• June 7, 2012 at 4:59 pm

    Great tips and many of them I hadn’t thought of.

    I’ve done the photo book thing once but what I think is nicer is keeping every little piece of paper, receipt, sticker and leaflet and put them in an album with your photos. Genuinely it makes the album amazing.

  • June 12, 2012 at 8:23 pm

    Three best photos:
    1. take a photo of your child’s face while they watch the parade, first see Mickey, or first get of a new exciting attraction! If crowds are small enough…walk about 5 people up the parade route (leaving another adult with the kids of course) so you can have a great shot of you little one’s face as a favorite character approaches on the parade route! sure is it nice to have a photo of cinderella in the parade but I much prefer my photo of my little girls reaction to seeing Cinderella in the parade! And there is nothing like that look of exhiliration after the step off Big Thunder for the first time! And before meeting Mickey or other characters, try to slip around to the other side so you can get you child’s face as they approach him or as he hugs them. Then slip around to the front for the posed shots.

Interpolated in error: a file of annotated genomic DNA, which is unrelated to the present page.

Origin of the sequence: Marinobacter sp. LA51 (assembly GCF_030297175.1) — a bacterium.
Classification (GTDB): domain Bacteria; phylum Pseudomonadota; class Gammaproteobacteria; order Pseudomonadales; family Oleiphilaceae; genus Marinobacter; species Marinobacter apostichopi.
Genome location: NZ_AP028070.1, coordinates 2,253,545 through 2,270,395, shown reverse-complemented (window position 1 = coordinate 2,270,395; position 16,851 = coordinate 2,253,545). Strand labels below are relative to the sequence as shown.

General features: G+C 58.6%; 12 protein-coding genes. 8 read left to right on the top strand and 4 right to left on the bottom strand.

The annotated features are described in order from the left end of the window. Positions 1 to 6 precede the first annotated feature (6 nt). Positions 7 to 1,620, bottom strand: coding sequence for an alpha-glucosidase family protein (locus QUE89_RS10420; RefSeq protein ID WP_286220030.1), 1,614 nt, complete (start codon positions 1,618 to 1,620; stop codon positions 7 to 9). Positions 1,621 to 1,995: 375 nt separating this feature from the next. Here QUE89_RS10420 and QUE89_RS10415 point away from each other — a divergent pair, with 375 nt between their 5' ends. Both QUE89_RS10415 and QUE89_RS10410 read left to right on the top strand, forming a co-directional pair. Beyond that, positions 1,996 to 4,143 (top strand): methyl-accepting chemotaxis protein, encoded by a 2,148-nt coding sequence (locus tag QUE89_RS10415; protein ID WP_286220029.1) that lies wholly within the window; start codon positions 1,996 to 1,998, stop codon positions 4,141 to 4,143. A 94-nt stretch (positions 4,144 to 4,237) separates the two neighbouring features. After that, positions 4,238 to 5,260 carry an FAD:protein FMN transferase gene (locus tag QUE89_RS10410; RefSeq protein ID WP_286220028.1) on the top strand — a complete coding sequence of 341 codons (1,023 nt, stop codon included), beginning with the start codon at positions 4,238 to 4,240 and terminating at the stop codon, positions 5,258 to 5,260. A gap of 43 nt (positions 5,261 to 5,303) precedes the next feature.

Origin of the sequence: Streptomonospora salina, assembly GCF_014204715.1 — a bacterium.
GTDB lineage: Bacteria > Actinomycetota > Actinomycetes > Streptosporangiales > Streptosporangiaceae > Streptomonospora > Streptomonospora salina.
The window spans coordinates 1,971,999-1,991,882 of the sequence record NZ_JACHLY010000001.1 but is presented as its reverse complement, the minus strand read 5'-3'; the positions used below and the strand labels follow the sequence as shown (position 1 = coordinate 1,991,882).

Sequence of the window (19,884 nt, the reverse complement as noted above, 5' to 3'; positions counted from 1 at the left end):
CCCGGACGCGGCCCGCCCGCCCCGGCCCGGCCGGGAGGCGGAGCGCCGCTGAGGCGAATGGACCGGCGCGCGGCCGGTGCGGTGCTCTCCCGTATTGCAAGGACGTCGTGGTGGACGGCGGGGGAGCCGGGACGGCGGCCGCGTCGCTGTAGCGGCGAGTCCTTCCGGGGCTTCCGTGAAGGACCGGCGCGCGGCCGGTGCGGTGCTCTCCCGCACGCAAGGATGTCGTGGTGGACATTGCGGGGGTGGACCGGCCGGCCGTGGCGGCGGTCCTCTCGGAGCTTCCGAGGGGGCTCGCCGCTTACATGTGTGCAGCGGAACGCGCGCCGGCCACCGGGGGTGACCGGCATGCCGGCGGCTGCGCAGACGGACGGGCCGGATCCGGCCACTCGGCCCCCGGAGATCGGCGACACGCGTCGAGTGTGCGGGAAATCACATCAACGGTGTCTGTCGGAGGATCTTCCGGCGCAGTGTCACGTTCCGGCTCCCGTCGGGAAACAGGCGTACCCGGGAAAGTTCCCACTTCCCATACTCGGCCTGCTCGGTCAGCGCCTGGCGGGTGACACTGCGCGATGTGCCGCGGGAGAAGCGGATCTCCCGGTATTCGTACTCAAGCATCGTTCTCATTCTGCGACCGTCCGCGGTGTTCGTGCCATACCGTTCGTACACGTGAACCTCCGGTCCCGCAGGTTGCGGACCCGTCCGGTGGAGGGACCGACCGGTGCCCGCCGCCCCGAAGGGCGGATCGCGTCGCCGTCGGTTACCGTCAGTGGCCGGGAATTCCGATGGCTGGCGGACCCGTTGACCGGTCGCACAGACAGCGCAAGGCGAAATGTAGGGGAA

2. Take photos ON the rides when you can. We are a family of 5 so we need to split up on rides into smaller groups. I try to get 4 dumbos in front of dad and baby so I can look back and get a great arial shot. Same works for Magic carpets. Sitting one row ahead on Big Thunder, etc. allows me to look back and get a good shot too…be sure to use the wrist strap and click during mild track!
    3. I love to take photos of my kids with dessert! Their is a wonderful look in thier eye right before they bight into that mickey icecream…sweet joy (pun intended).